1 Unit F: Effectively Managing Business Transactions Lesson 1: Understanding Business Expenses.

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1 Unit F: Effectively Managing Business Transactions Lesson 1: Understanding Business Expenses

2 Terms Board of Directors Board of Directors Break-Even Quantity Break-Even Quantity Cooperative Cooperative Fixed Costs Fixed Costs Marginal Cost Marginal Cost Marketing Cooperative Marketing Cooperative Service Cooperative Service Cooperative Supply Cooperative Supply Cooperative Variable Costs Variable Costs

3 Business Expenses I. A business has numerous production expenditures that are called costs. A. Fixed costs are those costs that are constant regardless of level of production. 1. Examples of fixed costs include land, buildings, equipment, and tools. 2. No matter how much product is produced, these items cost the same. a. For example, two farmers raise cucumbers. Farmer A and Farmer B both own ½ hectare, each farmer paid 25,000 Afghani for his land. Farmer A raises 10 kilograms of cucumbers per year, and Farmer B raises 50 kilograms of cucumbers per year. Even though they produce different amounts of cucumbers, their fixed cost is the same because the land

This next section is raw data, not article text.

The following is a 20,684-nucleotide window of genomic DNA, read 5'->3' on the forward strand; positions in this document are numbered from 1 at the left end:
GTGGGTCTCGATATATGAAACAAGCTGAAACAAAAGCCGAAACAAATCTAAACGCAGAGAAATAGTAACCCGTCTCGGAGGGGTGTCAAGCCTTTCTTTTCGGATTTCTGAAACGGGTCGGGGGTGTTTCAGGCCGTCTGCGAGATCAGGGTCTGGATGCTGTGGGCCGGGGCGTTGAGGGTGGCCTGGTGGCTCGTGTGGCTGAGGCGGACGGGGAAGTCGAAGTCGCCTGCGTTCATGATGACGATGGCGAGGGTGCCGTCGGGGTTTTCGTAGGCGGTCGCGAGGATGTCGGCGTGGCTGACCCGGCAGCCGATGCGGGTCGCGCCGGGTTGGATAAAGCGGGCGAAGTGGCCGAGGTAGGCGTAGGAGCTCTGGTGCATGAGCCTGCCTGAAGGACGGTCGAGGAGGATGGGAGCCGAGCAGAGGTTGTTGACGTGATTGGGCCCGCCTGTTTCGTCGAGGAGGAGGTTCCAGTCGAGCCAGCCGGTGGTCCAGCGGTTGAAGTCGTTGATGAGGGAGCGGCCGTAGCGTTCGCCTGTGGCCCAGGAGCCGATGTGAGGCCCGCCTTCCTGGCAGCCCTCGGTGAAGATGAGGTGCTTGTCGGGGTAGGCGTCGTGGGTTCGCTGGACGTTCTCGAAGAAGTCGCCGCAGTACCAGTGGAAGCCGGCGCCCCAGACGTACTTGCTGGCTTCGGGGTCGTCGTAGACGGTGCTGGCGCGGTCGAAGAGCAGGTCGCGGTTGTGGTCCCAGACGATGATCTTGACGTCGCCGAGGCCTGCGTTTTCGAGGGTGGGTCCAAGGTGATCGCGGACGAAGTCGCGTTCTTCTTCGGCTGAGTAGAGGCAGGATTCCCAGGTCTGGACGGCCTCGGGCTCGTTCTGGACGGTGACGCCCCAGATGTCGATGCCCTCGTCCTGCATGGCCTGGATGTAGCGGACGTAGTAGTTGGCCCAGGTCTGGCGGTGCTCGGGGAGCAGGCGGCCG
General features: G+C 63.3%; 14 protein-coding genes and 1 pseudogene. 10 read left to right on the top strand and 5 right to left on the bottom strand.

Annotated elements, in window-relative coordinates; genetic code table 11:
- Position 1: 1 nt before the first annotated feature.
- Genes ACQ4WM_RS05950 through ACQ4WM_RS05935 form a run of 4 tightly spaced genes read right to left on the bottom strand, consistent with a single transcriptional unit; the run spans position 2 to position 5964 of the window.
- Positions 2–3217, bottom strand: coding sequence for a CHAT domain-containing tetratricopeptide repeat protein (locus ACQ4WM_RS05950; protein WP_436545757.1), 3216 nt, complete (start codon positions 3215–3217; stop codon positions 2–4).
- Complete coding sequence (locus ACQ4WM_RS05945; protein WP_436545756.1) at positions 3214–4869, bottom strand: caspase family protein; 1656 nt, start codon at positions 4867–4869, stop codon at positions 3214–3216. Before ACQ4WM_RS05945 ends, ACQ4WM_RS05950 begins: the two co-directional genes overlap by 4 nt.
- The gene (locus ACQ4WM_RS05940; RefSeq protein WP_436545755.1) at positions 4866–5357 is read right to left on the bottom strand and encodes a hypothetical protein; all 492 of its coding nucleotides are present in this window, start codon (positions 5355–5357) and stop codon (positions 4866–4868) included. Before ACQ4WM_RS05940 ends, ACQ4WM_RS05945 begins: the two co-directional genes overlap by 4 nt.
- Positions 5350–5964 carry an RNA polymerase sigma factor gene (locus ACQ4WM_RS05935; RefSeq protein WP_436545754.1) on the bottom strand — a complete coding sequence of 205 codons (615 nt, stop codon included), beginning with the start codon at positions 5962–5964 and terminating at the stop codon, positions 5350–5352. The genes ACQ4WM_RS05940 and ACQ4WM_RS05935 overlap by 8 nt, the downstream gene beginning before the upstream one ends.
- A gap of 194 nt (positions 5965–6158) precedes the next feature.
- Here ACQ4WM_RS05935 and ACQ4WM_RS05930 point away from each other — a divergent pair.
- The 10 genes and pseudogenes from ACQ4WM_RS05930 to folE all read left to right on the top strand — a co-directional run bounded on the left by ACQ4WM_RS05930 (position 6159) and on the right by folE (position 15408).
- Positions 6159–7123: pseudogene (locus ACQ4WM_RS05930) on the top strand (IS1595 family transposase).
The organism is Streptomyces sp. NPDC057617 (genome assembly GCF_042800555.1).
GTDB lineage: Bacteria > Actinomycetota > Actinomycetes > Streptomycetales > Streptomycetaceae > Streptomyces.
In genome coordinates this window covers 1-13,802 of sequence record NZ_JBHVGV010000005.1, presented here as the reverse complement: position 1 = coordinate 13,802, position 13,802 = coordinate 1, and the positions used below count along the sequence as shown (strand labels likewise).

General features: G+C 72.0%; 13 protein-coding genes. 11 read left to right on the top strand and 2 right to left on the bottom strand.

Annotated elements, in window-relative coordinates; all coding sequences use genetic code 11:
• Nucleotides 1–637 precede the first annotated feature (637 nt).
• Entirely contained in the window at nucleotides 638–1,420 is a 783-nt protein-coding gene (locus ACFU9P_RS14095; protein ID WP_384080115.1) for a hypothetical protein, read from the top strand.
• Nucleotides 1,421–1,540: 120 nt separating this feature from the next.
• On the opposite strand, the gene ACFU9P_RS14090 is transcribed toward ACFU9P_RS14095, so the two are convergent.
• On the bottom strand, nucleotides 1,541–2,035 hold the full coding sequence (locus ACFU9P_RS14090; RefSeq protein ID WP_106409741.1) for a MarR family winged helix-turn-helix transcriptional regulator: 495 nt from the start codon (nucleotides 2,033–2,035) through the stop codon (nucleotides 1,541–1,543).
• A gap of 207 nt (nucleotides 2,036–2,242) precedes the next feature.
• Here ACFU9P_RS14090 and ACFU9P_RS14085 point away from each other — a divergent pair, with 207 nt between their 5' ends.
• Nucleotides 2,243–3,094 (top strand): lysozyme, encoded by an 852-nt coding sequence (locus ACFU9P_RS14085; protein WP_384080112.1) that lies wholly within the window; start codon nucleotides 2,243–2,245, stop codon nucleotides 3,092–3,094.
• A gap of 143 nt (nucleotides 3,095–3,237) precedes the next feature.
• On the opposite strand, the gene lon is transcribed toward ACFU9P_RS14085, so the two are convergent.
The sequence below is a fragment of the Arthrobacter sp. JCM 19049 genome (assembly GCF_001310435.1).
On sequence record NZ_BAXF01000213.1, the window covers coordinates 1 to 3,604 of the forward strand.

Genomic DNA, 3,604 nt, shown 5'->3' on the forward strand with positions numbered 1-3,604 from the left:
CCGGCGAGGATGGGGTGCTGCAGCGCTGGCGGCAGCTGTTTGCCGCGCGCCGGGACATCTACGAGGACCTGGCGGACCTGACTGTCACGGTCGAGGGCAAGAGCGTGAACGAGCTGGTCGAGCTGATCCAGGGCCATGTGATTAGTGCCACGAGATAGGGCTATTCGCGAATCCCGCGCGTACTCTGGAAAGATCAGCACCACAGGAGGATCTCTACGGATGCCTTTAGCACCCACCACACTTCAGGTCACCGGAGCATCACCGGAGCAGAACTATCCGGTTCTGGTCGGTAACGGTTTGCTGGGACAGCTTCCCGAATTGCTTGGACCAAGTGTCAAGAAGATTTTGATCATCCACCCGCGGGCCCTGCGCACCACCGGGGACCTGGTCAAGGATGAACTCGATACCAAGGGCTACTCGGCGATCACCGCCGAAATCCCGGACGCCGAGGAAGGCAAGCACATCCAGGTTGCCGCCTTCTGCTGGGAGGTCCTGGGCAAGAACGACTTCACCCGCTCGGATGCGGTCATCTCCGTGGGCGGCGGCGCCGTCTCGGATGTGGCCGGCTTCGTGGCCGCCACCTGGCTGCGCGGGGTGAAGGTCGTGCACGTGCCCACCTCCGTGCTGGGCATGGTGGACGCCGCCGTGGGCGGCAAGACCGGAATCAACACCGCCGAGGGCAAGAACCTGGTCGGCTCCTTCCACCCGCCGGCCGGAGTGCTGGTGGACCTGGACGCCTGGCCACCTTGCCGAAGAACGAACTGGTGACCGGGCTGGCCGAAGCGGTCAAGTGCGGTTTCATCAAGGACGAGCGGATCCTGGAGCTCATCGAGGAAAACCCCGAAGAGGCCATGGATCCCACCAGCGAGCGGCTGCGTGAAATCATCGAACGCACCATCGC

4 b. The fixed cost is divided by the number of units of production to find the fixed cost price per unit. i. Fixed costs per unit of production decreases as more product is produced. ii. The lower the fixed cost per unit, the more efficient the business is. Business Expenses

5 B. Variable costs are those costs that change as production levels change. 1. Examples of variable costs include fertilizer, seed, feed, fuel, and hired labor. 2. As more units are produced, variable costs will increase. a. For example, two farmers raise cucumbers. Farmer A raises 10 kilograms of cucumbers per year, and Farmer B raises 50 kilograms of cucumbers per year. Farmer B will have higher variable costs because he will have to purchase more seed to plant more cucumber vines in order to produce more cucumbers. b. Total variable costs increase as production increases. Business Expenses